2. I don't agree that this is an extreme case. There are more of these people than you realize - people that are vindictive and/or with psychological issues have clogged the system with baseless suits that are costly to the defendant and to taxpayers. Restricting repeat offenders from further abusing the system is not akin to restricting their freedon, but to protecting their victims, and the court system, from allowing them unfettered access. From the Supreme Court opinion "he has burdened the opposing party and the courts of this state at every level with massive, confusing, disorganized, defective, repetitive, and often meritless filings."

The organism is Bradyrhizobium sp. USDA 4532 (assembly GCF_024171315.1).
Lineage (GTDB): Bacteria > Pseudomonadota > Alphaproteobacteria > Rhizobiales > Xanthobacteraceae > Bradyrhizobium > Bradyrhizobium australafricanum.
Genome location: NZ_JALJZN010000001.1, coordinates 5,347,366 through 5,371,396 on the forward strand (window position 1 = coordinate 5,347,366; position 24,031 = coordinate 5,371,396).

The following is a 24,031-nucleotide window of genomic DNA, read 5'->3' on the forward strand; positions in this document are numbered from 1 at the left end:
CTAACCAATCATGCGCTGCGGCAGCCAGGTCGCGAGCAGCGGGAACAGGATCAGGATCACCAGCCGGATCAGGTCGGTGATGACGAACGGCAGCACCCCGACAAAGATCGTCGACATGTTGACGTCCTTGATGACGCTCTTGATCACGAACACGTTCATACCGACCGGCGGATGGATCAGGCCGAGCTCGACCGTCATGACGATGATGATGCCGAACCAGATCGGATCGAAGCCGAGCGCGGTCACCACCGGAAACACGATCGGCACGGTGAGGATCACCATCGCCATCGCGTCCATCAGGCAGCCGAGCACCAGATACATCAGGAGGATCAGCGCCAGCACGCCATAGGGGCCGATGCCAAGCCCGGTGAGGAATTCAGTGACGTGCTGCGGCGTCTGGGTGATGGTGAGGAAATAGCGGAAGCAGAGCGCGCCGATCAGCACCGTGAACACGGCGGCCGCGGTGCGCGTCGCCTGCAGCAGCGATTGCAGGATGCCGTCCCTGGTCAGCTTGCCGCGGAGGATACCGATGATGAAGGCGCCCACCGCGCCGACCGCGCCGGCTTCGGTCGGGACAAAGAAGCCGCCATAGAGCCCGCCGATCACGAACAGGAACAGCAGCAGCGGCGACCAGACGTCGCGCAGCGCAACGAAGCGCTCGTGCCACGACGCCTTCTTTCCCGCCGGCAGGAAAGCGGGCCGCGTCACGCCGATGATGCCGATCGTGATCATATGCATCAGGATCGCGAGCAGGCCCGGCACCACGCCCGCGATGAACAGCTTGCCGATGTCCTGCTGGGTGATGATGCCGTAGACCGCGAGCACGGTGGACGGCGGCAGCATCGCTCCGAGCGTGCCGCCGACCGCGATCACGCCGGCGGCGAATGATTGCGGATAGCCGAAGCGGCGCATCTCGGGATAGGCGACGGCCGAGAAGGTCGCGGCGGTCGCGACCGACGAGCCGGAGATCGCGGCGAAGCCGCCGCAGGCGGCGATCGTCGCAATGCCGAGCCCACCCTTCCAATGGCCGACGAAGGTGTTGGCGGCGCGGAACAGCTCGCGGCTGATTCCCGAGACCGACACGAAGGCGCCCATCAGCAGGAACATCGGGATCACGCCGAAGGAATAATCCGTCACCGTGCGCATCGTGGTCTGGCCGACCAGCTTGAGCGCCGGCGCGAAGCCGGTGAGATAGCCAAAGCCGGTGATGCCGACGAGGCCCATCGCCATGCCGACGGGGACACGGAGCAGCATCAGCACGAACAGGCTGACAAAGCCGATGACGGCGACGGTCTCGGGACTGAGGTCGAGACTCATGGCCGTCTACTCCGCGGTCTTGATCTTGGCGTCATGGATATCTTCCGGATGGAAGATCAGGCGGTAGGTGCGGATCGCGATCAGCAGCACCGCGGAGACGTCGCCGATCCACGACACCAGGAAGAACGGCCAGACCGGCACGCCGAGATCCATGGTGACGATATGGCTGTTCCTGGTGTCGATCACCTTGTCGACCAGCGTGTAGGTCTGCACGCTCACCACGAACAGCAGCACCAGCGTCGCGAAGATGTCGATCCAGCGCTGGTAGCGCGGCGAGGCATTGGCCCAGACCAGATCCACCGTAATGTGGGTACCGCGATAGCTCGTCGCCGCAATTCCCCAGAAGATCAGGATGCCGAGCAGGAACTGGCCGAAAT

3. So, if you cry wolf one too many times courts may "restrict" your ability to pursue legal action? Also, why is document production equated with wealth? Anyone can "produce probably tens of thousands of pages of filings" if they have a public library card. I understand this is an extreme case, but our Supreme Court really got this one wrong.